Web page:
Tents, sleeping bags, S’mores, and freaky ghost stories by a crackling fire. They’re all synonymous with a cultural phenomenon that has lasted centuries. Well, maybe it’s more like several millennia. [Read more…]
The Iroquois called the 1000 Islands “Manitouana” or “Garden of the Great Spirit,” and today that garden is most lush near the village of Rockport. Just to the east is Grenadier Island, for example, part of Thousand Islands National Park, and south are some of the archipelago’s most famous, including Heart Island, home to Boldt Castle. Getting to them is easy with a jumping off point like Rockport, where there’s a cruise line, three marinas, diving charters and fishing guides. But don’t forget about exploring Rockport itself. There are over 200 years of history in this village known as the “Heart of the 1000 Islands,” and the food and accommodation options are as diverse as those clusters offshore. Read on for the best ways to explore all of it.
The most popular way to get out on the water and see those islands and natural beauty is aboard a Rockport Boat Line cruise. With 7 different cruises ranging from 1 to 6 hours — each including a trip to Boldt Castle and some with lunch or dinner — there’s a voyage for anyone. Here are the details on all seven:
Heart of the Islands (1 hour): A quick overview of nearby islands, including Zavikon Island and Millionaire’s Row, a stretch with some of the most opulent estates in the region.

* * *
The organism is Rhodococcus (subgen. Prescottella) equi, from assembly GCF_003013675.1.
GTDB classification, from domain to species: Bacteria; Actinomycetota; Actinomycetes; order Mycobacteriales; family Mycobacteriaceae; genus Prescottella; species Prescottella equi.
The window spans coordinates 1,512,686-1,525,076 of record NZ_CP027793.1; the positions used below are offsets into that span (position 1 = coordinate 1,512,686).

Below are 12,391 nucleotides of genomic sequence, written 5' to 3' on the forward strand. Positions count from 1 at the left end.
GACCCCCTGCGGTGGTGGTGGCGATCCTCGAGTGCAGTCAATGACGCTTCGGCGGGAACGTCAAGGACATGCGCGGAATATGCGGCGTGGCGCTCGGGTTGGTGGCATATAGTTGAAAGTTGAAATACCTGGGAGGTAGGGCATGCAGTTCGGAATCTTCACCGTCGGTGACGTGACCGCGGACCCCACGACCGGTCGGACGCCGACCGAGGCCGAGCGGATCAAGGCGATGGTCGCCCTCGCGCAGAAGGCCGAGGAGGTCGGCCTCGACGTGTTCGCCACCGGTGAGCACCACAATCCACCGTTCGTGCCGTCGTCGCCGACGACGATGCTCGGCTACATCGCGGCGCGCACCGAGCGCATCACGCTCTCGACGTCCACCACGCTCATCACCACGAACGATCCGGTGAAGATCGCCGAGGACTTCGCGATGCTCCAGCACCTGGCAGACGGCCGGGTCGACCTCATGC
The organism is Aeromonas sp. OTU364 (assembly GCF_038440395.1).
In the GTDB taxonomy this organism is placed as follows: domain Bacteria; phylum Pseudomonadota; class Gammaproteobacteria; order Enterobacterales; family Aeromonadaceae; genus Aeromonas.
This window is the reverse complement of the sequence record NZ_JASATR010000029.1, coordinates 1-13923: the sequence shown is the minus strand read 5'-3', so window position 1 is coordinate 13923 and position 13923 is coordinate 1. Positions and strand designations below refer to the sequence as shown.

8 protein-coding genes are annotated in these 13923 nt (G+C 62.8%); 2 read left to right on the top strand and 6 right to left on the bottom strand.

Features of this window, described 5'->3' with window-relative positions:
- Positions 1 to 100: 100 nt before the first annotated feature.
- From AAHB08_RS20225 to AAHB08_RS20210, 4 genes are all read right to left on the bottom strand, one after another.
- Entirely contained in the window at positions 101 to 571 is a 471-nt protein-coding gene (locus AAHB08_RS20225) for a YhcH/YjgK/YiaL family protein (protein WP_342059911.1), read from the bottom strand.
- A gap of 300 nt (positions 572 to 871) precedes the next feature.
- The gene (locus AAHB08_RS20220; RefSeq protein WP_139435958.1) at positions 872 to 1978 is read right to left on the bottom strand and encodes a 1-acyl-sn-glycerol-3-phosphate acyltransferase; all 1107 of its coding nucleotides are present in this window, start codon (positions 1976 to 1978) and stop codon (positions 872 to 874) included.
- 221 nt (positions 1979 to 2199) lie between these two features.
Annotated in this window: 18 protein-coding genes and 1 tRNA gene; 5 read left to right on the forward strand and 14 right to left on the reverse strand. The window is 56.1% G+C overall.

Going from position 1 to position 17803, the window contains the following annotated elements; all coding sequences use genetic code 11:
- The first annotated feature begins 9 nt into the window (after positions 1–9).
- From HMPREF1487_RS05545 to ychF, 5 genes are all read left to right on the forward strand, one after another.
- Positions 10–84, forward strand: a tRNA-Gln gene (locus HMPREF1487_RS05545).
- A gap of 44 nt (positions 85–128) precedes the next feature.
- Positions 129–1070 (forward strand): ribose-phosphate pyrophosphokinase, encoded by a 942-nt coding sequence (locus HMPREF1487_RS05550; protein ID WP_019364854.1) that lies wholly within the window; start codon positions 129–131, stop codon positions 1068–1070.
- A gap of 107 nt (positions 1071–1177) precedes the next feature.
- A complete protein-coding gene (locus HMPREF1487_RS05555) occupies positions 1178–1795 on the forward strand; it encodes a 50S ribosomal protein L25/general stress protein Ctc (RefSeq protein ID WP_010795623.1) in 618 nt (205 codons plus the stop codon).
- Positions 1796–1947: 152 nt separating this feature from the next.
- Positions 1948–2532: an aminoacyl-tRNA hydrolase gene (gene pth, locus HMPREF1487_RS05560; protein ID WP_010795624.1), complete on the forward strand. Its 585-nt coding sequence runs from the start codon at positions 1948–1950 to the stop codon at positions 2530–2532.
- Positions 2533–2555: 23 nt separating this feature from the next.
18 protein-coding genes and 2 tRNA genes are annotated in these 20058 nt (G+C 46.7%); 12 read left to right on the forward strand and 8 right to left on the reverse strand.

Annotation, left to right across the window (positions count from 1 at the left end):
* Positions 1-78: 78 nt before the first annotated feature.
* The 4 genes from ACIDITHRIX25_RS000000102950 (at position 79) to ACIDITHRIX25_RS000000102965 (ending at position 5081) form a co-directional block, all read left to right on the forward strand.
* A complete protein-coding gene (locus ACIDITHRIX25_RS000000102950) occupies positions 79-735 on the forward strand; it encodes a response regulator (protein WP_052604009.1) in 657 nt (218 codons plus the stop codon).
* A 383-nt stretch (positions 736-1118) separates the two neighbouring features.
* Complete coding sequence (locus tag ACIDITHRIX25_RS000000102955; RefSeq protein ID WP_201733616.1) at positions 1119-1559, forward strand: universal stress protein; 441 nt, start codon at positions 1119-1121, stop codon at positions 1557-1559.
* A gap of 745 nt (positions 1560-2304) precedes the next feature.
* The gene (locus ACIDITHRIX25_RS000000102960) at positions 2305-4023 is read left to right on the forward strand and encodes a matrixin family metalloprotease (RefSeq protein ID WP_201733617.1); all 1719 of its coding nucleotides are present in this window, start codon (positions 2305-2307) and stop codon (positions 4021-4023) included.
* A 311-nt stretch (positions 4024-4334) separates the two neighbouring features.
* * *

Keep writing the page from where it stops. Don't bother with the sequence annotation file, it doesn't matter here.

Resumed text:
Palaces & Palisades (2 hours): A journey named to the “Signature Experiences Collection” featuring the Canadian Palisades, where a statue of Saint Lawrence watches over the river.
Sunset Cruise (3 hours): Boldt Castle, Singer Castle, the 1000 Islands International Bridge and Millionaire’s Row never look better than when the sun is going down.
St. Lawrence Lunch Cruise (2 hours): A non-stop tour of all of all of the above spots, as well Rock and Cherry Islands, plus a country buffet lunch (think herb-roasted chicken, seasonal veg and carrot cake).
Sunset Dinner Cruise (3 hours): Similar to the Sunset Cruise, but with a dinner buffet featuring mixed greens, Atlantic salmon, spinach and cheese tortellini, roast potatoes and more.
Boldt Castle Tour (3.5 hours): George C. Boldt’s 120-room castle is at the heart of this tour, which includes a two-hour stopover. Bring your passport.
Two Castle Tour (6 hours): An all-day excursion to Boldt and Singer Castles, including 1.5-hour stops at both and a lunch buffet. Bring your passport.
Whether you’re a boater, diver, fisher, hiker, cycler or all of the above, you’ll find what you’re looking for in and around Rockport and then some. As part of the Frontenac Arch Biosphere, this is a migration crossroads where five forest regions merge. Translation: it’s one of the most biodiverse regions in Canada.
Boating: With three marinas and a nearby water wonderland, Rockport is a boater’s paradise. Motorboats, sailboats, kayaks and canoes occupy this area of the St. Lawrence all summer long, dragging tubers, anchoring in coves, and travelling to nearby national parks and communities like Kingston, Gananoque and Alexandria Bay.
Diving: One of the fastest growing recreational sports in Rockport, and no wonder. Visibility is often in excess of 60 feet here, and there are over 100 shipwrecks nearby. One, the Kinghorn, which went down in 1912, is right off Rockport. Start your diving charter search with Thousand Island Pleasure Diving.
Fishing: Drop a line around here and you’ll catch northern pike, smallmouth and largemouth bass, muskellunge, walleye, perch, carp, catfish, crappie, rock bass, and sunfish. Local stores and resorts carry supplies and licenses, and they’ll tell you everything you need to know about guides, ramps and docking.